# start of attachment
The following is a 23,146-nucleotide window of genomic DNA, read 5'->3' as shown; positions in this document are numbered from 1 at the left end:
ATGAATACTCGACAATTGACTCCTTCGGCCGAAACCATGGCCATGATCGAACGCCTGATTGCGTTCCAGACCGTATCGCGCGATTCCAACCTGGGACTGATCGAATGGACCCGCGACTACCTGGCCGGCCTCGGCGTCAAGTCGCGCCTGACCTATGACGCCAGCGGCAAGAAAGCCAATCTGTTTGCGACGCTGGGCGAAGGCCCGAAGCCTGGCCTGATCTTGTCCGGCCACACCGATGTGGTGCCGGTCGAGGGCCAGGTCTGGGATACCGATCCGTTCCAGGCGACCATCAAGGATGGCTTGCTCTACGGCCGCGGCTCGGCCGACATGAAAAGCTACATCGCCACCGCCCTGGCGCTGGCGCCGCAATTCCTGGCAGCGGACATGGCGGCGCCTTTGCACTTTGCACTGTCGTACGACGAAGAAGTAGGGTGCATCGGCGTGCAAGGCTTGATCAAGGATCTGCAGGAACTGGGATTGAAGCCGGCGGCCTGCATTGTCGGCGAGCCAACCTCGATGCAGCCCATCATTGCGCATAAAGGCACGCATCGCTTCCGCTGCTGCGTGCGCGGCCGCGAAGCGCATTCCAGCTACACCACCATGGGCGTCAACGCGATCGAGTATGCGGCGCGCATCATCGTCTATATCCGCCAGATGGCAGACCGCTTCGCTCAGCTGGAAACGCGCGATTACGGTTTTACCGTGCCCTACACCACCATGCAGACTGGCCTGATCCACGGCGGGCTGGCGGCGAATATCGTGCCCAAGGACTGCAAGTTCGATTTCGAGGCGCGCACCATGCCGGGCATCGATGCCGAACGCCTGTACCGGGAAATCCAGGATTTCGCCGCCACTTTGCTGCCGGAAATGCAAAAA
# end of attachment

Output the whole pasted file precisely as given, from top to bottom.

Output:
The following is a 23,146-nucleotide window of genomic DNA, read 5'->3' as shown; positions in this document are numbered from 1 at the left end:
ATGAATACTCGACAATTGACTCCTTCGGCCGAAACCATGGCCATGATCGAACGCCTGATTGCGTTCCAGACCGTATCGCGCGATTCCAACCTGGGACTGATCGAATGGACCCGCGACTACCTGGCCGGCCTCGGCGTCAAGTCGCGCCTGACCTATGACGCCAGCGGCAAGAAAGCCAATCTGTTTGCGACGCTGGGCGAAGGCCCGAAGCCTGGCCTGATCTTGTCCGGCCACACCGATGTGGTGCCGGTCGAGGGCCAGGTCTGGGATACCGATCCGTTCCAGGCGACCATCAAGGATGGCTTGCTCTACGGCCGCGGCTCGGCCGACATGAAAAGCTACATCGCCACCGCCCTGGCGCTGGCGCCGCAATTCCTGGCAGCGGACATGGCGGCGCCTTTGCACTTTGCACTGTCGTACGACGAAGAAGTAGGGTGCATCGGCGTGCAAGGCTTGATCAAGGATCTGCAGGAACTGGGATTGAAGCCGGCGGCCTGCATTGTCGGCGAGCCAACCTCGATGCAGCCCATCATTGCGCATAAAGGCACGCATCGCTTCCGCTGCTGCGTGCGCGGCCGCGAAGCGCATTCCAGCTACACCACCATGGGCGTCAACGCGATCGAGTATGCGGCGCGCATCATCGTCTATATCCGCCAGATGGCAGACCGCTTCGCTCAGCTGGAAACGCGCGATTACGGTTTTACCGTGCCCTACACCACCATGCAGACTGGCCTGATCCACGGCGGGCTGGCGGCGAATATCGTGCCCAAGGACTGCAAGTTCGATTTCGAGGCGCGCACCATGCCGGGCATCGATGCCGAACGCCTGTACCGGGAAATCCAGGATTTCGCCGCCACTTTGCTGCCGGAAATGCAAAAA